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I have below rasters:

  1. One with dimension (13646, 7510) where INTEGER pixel values ranges from 0-14.

  2. One with dimension (13646, 7510) where DOUBLE (upto 10 decimal places) pixel values ranges from 0-181257.

I can easily read 1 with RasterToNumPyArray but when I try to read second raster exception raised as below:

return _RasterToNumPyArray(*args, **kwargs)

MemoryError:

I tried with scipy.misc it also gives me error for 2 but reads well 1. I have some problem with GDAL since, I think, I have installed OSGEO64 while I am using Python 2.7 32 bit. So I want to avoid GDAL.

Now what is the way to read 2 in arcpy. I am using rasterio in virtual environment now and I want to get rid of the mess of using virtual environment.

My machine details:

details

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    To do so you need over 1 GB of memory , obviously you don't have it or cannot access
    – FelixIP
    Nov 18, 2016 at 4:33
  • Ahh! but I think I have that resources in my machine?
    – Learner
    Nov 18, 2016 at 4:43
  • 3
    Raster pixel size is generally described in bits; "INTEGER" could refer to anything from 1-, 4-, 8- 13-, 16-, 32-, to 64-bit, which makes it difficult to gauge how much RAM the working raster requires. You state you're using a 32-bit Python, which is your issue -- It generally only has 1.2Gb of heap available to reference all objects.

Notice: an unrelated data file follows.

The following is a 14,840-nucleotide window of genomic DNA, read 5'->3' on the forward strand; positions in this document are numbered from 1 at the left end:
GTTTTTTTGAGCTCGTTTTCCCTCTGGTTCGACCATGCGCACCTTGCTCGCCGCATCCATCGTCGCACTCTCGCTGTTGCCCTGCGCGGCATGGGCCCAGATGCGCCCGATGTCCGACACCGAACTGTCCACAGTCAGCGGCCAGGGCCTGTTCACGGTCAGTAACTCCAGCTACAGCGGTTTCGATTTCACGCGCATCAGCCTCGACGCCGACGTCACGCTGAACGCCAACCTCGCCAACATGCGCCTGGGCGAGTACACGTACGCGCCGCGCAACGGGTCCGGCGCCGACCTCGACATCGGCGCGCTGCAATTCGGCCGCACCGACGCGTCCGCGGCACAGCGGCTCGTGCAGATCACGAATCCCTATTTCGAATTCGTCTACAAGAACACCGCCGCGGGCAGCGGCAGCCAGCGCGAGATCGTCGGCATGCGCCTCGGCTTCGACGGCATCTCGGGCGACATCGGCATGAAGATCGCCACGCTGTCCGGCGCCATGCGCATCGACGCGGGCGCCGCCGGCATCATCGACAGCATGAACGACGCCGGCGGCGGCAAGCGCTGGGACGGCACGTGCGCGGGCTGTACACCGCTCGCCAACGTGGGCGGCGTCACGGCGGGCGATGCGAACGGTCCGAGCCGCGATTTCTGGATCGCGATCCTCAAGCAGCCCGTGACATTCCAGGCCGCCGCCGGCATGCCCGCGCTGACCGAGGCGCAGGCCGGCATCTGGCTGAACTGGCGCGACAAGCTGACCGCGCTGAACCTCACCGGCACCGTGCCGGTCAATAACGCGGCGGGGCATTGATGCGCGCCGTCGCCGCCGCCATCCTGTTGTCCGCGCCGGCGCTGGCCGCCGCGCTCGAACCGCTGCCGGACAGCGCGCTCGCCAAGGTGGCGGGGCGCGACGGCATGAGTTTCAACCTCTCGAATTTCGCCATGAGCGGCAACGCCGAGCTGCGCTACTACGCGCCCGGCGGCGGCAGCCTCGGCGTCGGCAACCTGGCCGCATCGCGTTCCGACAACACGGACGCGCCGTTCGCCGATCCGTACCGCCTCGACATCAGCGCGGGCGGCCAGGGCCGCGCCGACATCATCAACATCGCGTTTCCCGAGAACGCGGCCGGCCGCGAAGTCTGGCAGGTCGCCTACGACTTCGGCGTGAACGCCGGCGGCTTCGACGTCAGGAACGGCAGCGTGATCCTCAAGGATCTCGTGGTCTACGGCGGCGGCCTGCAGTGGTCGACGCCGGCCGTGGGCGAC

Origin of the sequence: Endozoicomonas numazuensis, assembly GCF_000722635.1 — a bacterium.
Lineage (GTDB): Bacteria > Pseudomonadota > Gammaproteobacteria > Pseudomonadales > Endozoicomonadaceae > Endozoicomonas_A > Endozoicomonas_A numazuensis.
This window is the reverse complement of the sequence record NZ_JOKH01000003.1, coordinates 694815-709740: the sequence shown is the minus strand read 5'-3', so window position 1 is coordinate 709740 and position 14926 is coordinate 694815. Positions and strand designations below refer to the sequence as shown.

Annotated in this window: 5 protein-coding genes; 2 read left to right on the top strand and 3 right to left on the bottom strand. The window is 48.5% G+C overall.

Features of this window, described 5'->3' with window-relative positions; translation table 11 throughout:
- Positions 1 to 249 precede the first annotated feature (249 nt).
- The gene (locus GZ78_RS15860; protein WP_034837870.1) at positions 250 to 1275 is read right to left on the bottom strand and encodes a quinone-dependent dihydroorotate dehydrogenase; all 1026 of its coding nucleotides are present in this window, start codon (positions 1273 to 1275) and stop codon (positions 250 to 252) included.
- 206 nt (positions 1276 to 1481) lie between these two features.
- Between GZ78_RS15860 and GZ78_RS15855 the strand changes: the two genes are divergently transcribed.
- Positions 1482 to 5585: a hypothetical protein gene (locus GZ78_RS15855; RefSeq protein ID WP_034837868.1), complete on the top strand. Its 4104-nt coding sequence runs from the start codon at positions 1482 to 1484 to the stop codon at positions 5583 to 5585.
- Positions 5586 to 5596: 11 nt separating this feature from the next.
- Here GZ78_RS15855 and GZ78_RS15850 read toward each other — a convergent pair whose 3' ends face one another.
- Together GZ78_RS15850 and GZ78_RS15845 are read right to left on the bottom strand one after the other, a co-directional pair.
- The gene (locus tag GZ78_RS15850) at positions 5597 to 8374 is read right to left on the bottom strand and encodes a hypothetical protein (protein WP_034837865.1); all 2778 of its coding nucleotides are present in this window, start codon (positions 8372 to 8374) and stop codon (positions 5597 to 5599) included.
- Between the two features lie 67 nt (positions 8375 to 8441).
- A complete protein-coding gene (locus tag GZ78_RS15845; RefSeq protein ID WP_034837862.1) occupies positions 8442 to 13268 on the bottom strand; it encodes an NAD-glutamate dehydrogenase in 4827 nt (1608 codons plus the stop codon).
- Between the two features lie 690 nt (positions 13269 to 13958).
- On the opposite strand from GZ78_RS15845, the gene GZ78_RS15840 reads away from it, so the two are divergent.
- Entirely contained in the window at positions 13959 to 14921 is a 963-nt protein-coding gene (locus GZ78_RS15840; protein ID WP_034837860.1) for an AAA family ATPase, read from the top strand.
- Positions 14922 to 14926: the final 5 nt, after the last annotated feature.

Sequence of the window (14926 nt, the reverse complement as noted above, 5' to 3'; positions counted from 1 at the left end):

– Vince
    Nov 18, 2016 at 11:41
  • @Vince I think you should copy/paste that comment as an answer.
    – PolyGeo
    Jan 23, 2017 at 4:17

1 Answer 1

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Raster pixel size is generally described in bits; "INTEGER" could refer to anything from 1-, 4-, 8- 13-, 16-, 32-, to 64-bit, which makes it difficult to gauge how much RAM the working raster requires. You state you're using a 32-bit Python, which is your issue -- It generally only has 1.2Gb of heap available to reference all objects (including the Python language itself).

An image with dimensions 13646 x 7510 has 102,481,460 pixels. With 64-bit depth (IEEE "double" size), the contiguous memory required is 819,851,680 bytes (~782 Mb). While this is a trivial amount of addressable space in a 64-bit application, it represents 2/3 of the heap in a 32-bit application, so even if you were able to allocate it, it's unlikely you'd be able to manipulate it without generating a memory error.

As a rule, memory errors are encountered due to 32-bit application use (the problem confounds solution in the addressable space). The solution is to use a 64-bit application framework. If you run out of memory with a 64-bit application, then it's a coding issue (somebody hasn't thought through the task well enough).

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